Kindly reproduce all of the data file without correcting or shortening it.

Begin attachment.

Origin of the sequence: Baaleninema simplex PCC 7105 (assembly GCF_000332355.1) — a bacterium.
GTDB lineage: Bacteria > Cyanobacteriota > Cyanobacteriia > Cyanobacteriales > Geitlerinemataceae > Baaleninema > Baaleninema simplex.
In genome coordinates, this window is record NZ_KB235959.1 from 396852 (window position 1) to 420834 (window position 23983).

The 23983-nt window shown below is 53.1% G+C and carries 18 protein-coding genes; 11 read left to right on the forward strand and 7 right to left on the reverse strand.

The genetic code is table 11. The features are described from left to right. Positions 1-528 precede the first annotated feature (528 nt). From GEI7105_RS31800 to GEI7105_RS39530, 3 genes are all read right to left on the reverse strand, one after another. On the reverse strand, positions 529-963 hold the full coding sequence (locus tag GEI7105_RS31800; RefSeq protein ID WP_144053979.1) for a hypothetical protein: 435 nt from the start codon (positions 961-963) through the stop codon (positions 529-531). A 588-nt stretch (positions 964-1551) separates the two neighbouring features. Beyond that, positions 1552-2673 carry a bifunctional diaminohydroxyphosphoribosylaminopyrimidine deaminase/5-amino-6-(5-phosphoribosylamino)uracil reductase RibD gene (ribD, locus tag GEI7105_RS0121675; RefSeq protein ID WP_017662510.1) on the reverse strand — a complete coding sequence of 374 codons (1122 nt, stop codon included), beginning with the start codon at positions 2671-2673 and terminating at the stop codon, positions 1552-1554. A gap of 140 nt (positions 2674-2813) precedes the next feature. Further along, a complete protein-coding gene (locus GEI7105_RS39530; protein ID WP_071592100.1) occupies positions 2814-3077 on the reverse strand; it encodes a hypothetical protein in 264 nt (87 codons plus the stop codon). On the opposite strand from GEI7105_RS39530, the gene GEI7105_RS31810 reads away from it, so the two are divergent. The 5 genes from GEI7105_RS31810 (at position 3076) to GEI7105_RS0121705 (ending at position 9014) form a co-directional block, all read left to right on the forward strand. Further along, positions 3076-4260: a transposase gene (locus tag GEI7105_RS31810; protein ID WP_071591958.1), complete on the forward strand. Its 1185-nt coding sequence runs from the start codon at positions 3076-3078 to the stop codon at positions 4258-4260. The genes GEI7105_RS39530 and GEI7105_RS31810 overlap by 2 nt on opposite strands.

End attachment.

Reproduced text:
Origin of the sequence: Baaleninema simplex PCC 7105 (assembly GCF_000332355.1) — a bacterium.
GTDB lineage: Bacteria > Cyanobacteriota > Cyanobacteriia > Cyanobacteriales > Geitlerinemataceae > Baaleninema > Baaleninema simplex.
In genome coordinates, this window is record NZ_KB235959.1 from 396852 (window position 1) to 420834 (window position 23983).

The 23983-nt window shown below is 53.1% G+C and carries 18 protein-coding genes; 11 read left to right on the forward strand and 7 right to left on the reverse strand.

The genetic code is table 11. The features are described from left to right. Positions 1-528 precede the first annotated feature (528 nt). From GEI7105_RS31800 to GEI7105_RS39530, 3 genes are all read right to left on the reverse strand, one after another. On the reverse strand, positions 529-963 hold the full coding sequence (locus tag GEI7105_RS31800; RefSeq protein ID WP_144053979.1) for a hypothetical protein: 435 nt from the start codon (positions 961-963) through the stop codon (positions 529-531). A 588-nt stretch (positions 964-1551) separates the two neighbouring features. Beyond that, positions 1552-2673 carry a bifunctional diaminohydroxyphosphoribosylaminopyrimidine deaminase/5-amino-6-(5-phosphoribosylamino)uracil reductase RibD gene (ribD, locus tag GEI7105_RS0121675; RefSeq protein ID WP_017662510.1) on the reverse strand — a complete coding sequence of 374 codons (1122 nt, stop codon included), beginning with the start codon at positions 2671-2673 and terminating at the stop codon, positions 1552-1554. A gap of 140 nt (positions 2674-2813) precedes the next feature. Further along, a complete protein-coding gene (locus GEI7105_RS39530; protein ID WP_071592100.1) occupies positions 2814-3077 on the reverse strand; it encodes a hypothetical protein in 264 nt (87 codons plus the stop codon). On the opposite strand from GEI7105_RS39530, the gene GEI7105_RS31810 reads away from it, so the two are divergent. The 5 genes from GEI7105_RS31810 (at position 3076) to GEI7105_RS0121705 (ending at position 9014) form a co-directional block, all read left to right on the forward strand. Further along, positions 3076-4260: a transposase gene (locus tag GEI7105_RS31810; protein ID WP_071591958.1), complete on the forward strand. Its 1185-nt coding sequence runs from the start codon at positions 3076-3078 to the stop codon at positions 4258-4260. The genes GEI7105_RS39530 and GEI7105_RS31810 overlap by 2 nt on opposite strands.